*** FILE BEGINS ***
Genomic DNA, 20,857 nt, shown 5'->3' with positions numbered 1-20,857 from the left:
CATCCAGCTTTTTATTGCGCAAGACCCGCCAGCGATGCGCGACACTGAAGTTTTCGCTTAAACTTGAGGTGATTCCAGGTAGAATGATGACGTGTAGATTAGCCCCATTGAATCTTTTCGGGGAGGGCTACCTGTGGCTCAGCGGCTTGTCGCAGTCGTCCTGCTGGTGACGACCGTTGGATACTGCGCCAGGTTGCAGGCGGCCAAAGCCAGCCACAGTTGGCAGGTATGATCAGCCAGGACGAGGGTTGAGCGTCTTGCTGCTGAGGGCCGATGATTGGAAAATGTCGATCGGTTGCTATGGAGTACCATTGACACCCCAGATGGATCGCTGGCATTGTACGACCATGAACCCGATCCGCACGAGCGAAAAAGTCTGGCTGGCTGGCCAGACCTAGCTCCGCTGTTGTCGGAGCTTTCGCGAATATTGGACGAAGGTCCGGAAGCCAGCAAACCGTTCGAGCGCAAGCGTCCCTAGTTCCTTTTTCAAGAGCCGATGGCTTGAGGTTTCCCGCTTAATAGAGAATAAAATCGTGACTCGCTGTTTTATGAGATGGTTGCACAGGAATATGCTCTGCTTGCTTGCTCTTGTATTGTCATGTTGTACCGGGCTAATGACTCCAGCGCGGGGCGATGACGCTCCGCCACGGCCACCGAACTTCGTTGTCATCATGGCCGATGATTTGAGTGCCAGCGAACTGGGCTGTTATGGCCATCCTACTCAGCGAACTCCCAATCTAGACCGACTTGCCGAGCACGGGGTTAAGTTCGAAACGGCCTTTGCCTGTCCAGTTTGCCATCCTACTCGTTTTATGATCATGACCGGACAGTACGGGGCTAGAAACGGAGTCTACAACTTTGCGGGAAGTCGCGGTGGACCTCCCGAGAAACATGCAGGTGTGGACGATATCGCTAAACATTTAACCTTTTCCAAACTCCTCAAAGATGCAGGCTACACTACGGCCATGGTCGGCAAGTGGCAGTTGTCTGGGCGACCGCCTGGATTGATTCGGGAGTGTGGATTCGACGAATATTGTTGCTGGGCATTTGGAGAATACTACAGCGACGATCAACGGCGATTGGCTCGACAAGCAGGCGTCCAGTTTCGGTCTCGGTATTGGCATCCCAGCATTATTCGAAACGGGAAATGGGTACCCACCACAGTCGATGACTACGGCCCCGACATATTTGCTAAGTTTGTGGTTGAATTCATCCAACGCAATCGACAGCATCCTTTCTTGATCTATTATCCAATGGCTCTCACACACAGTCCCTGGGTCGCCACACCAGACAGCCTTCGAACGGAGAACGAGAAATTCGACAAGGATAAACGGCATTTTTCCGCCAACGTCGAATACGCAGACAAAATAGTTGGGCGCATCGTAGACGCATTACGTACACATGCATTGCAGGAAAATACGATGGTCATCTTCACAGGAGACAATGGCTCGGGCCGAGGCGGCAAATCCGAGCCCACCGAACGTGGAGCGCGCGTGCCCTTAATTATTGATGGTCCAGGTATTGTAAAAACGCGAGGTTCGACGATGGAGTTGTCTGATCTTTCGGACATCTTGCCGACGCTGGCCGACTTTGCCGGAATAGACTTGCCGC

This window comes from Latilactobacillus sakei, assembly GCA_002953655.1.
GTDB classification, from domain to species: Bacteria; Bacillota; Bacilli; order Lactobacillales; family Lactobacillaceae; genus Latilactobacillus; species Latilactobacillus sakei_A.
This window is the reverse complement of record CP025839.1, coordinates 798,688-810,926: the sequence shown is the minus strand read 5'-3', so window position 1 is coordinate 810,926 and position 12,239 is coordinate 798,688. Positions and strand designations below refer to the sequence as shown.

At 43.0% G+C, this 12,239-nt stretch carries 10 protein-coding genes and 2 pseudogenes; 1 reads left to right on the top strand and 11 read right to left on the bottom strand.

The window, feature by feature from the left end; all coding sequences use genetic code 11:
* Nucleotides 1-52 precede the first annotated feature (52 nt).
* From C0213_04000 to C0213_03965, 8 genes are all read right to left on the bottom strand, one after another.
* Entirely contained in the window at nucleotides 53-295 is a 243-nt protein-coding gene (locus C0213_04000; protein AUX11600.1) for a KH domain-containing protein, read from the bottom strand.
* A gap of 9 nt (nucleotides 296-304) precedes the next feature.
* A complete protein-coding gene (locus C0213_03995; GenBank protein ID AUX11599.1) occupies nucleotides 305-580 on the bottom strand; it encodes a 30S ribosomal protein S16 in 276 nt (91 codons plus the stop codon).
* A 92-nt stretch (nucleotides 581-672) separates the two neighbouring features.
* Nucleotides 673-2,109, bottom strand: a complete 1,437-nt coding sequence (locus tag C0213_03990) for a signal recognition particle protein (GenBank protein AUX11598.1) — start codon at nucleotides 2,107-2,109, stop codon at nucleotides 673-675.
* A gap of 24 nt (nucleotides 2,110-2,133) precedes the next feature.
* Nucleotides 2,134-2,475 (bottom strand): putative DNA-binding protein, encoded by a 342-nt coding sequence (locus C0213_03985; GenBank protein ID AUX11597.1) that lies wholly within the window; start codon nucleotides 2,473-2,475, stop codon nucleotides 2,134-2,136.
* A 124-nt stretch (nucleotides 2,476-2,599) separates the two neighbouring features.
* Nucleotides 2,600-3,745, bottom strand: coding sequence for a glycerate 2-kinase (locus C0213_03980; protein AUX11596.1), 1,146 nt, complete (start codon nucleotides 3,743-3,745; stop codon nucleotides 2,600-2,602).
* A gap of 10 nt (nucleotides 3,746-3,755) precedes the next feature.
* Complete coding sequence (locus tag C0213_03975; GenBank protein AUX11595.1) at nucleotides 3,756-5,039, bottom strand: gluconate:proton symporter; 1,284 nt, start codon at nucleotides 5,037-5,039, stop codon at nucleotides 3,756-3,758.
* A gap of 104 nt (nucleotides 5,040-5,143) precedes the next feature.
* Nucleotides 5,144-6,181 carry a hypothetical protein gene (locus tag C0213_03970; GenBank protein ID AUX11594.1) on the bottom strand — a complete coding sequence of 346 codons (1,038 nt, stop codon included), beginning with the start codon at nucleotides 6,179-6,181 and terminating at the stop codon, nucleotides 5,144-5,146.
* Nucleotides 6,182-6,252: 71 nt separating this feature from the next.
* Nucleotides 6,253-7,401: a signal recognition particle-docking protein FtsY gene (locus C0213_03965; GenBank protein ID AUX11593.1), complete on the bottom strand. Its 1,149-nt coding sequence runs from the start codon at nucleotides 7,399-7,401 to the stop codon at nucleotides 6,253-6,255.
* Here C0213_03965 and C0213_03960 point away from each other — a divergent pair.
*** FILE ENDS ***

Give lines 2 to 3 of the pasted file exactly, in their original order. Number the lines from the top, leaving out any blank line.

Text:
CATCCAGCTTTTTATTGCGCAAGACCCGCCAGCGATGCGCGACACTGAAGTTTTCGCTTAAACTTGAGGTGATTCCAGGTAGAATGATGACGTGTAGATTAGCCCCATTGAATCTTTTCGGGGAGGGCTACCTGTGGCTCAGCGGCTTGTCGCAGTCGTCCTGCTGGTGACGACCGTTGGATACTGCGCCAGGTTGCAGGCGGCCAAAGCCAGCCACAGTTGGCAGGTATGATCAGCCAGGACGAGGGTTGAGCGTCTTGCTGCTGAGGGCCGATGATTGGAAAATGTCGATCGGTTGCTATGGAGTACCATTGACACCCCAGATGGATCGCTGGCATTGTACGACCATGAACCCGATCCGCACGAGCGAAAAAGTCTGGCTGGCTGGCCAGACCTAGCTCCGCTGTTGTCGGAGCTTTCGCGAATATTGGACGAAGGTCCGGAAGCCAGCAAACCGTTCGAGCGCAAGCGTCCCTAGTTCCTTTTTCAAGAGCCGATGGCTTGAGGTTTCCCGCTTAATAGAGAATAAAATCGTGACTCGCTGTTTTATGAGATGGTTGCACAGGAATATGCTCTGCTTGCTTGCTCTTGTATTGTCATGTTGTACCGGGCTAATGACTCCAGCGCGGGGCGATGACGCTCCGCCACGGCCACCGAACTTCGTTGTCATCATGGCCGATGATTTGAGTGCCAGCGAACTGGGCTGTTATGGCCATCCTACTCAGCGAACTCCCAATCTAGACCGACTTGCCGAGCACGGGGTTAAGTTCGAAACGGCCTTTGCCTGTCCAGTTTGCCATCCTACTCGTTTTATGATCATGACCGGACAGTACGGGGCTAGAAACGGAGTCTACAACTTTGCGGGAAGTCGCGGTGGACCTCCCGAGAAACATGCAGGTGTGGACGATATCGCTAAACATTTAACCTTTTCCAAACTCCTCAAAGATGCAGGCTACACTACGGCCATGGTCGGCAAGTGGCAGTTGTCTGGGCGACCGCCTGGATTGATTCGGGAGTGTGGATTCGACGAATATTGTTGCTGGGCATTTGGAGAATACTACAGCGACGATCAACGGCGATTGGCTCGACAAGCAGGCGTCCAGTTTCGGTCTCGGTATTGGCATCCCAGCATTATTCGAAACGGGAAATGGGTACCCACCACAGTCGATGACTACGGCCCCGACATATTTGCTAAGTTTGTGGTTGAATTCATCCAACGCAATCGACAGCATCCTTTCTTGATCTATTATCCAATGGCTCTCACACACAGTCCCTGGGTCGCCACACCAGACAGCCTTCGAACGGAGAACGAGAAATTCGACAAGGATAAACGGCATTTTTCCGCCAACGTCGAATACGCAGACAAAATAGTTGGGCGCATCGTAGACGCATTACGTACACATGCATTGCAGGAAAATACGATGGTCATCTTCACAGGAGACAATGGCTCGGGCCGAGGCGGCAAATCCGAGCCCACCGAACGTGGAGCGCGCGTGCCCTTAATTATTGATGGTCCAGGTATTGTAAAAACGCGAGGTTCGACGATGGAGTTGTCTGATCTTTCGGACATCTTGCCGACGCTGGCCGACTTTGCCGGAATAGACTTGCCGC

This window comes from Latilactobacillus sakei, assembly GCA_002953655.1.